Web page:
Finding the Perfect Nonfiction Literary Agent by Bobbi Linkemer
You have written a book and want to have it published by a “traditional publisher,” rather than a print on demand (POD) company or doing it yourself. The first thing you may hear from fellow authors is this: “Publishers don’t accept books or even book proposals directly from authors anymore. You need a literary agent.” There are many advantages to having an agent represent your interests in the contract and publishing phases.
Here are seven questions to help you identify and choose the best possible agent for your book.
What criteria must a good agent meet?
One non-negotiable criterion is membership in the Association of Authors’ Representatives (AAR). The AAR has a list of standards its members must meet; so, you can start by eliminating anyone who does not belong to AAR. Since agents receive about 15 percent of your advance from the publisher and other future income, there should be no charge for reading or representing your book. If an agent charges to read your manuscript, cross that person off your list.
Where should you look for an agent?
The best way to find an agent is through the referral from a fellow author. For the cyber-literate, the next place to look is on the Web. Just type “literary agents” into you favorite search engine, and you will be buried in potential candidates. If you favor libraries, ask a reference librarian for help. If you are most comfortable pouring through books, one of the most comprehensive is Jeff Herman’s Guide to Book Publishers, Editors, and Literary Agents . Herman’s book is also filled with informative articles and guidelines. Finally, go to a bookstore, select the best books on your topic, and read the acknowledgement pages. Most authors mention and thank their agents.
How do you narrow down the list?
Do your homework. Read everything you can find about each agent. If there isn’t enough available information, that’s a clue to keep looking. List the main categories that apply to your book: self-help, travel, current affairs, social commentary, investigative journalism, or memoir. You are looking for agents who are interested in those topics.
How do you rate the agents who meet your criteria?
As you read through the listings, match what agents want to the categories on your list. It’s a good idea to make a spreadsheet to organize all of this information. It should contain the name of the agency, contact information, the kinds of books the agent is looking for, requirements for submission, and your rating. Develop your own rating system, such as a five-point scale, with those with the best potential receiving a five. This will give you a wide-angle view of all of the agents who might be a good match.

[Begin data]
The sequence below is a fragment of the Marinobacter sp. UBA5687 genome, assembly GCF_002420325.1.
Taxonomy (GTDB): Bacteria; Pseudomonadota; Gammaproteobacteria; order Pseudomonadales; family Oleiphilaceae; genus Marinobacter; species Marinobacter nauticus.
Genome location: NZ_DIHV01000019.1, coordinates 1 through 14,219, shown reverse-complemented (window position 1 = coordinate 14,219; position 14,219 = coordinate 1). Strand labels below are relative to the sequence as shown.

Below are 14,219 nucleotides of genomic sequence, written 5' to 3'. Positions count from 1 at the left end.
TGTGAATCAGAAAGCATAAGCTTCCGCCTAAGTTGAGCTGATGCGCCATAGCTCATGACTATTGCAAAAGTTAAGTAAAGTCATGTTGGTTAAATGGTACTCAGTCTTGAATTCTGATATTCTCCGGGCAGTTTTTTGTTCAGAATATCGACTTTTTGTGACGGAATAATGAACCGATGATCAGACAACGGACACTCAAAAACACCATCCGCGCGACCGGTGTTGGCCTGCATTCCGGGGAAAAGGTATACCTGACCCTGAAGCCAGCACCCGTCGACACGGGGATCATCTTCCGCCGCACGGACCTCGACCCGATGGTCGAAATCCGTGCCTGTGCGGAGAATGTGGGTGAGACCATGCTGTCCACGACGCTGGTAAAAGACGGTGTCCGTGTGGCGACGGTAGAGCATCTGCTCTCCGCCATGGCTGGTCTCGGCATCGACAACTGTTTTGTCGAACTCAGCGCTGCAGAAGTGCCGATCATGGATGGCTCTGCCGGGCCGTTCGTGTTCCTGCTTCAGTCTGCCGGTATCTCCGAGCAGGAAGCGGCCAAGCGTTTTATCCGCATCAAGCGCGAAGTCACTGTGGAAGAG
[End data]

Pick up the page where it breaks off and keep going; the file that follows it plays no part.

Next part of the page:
How do you approach the agents with the highest ratings?
In most listings, agents will tell you exactly what they want or send you to their websites for submission guidelines. There is only one rule here: Follow those instructions to the letter. Different agents may have different guidelines. Some will accept a proposal; others want only a query letter. Give them exactly what they want.
What makes great query letter?
A query letter is much like a resume; it should peak the reader’s interest and get you (or your proposal) in the door. You have one page on which to say everything you want to say. Every word counts. Your first paragraph must grab the reader and hold on. It does this by presenting your “book hook” — one or two sentences that explain what your book is about and sum up the essence of the story. The second paragraph supports the first by explaining how the book differs from the competition, who your readers are and how they will benefit, and the thrust of your marketing plan. The third paragraph focuses on you and why you are uniquely qualified to write this book. Your closing paragraph is your pitch. It should be short, simple, and action oriented. Thank the reader for his or her time and consideration of your submission. Then, ask for what you want, such as a speedy response or a request for a proposal.
What is the procedure for sending out query letters and/or proposals?
Be personal, not generic. Your query letter is the first step in establishing a relationship with an agent. If he or she will accept a proposal, send it with your letter; if a proposal is requested, send it immediately. Always include a self-addressed, stamped envelope (SASE). You may send your query letter to more than one agent, but if you do, be sure to let everyone know that. If the agent asks to see your manuscript, send it along with a note requesting a response within four weeks. It is fine to follow up at that time to ask about the status of your book. Before you commit yourself, arrange to meet the agent in person.
These are the procedures for finding and choosing the right agent. But, beyond procedures, there is your intuition. You want someone who is excited about your book, who believes in it and you. If you can’t picture this person as a partner and an advocate, keep looking for the perfect agent.
Bobbi Linkemer is a ghostwriter, book writing coach, and editor. She is also the author of 14 books. Bobbi has been a professional writer for 40 years, a magazine editor and journalist, and a book-writing teacher. Her clients range from Fortune 100 companies to entrepreneurs who want to enhance their credibility and build their businesses. Her articles on writing regularly appear on top online article sites. Visit her Website about writing nonfiction at: http://www.WriteANonfictionBook.com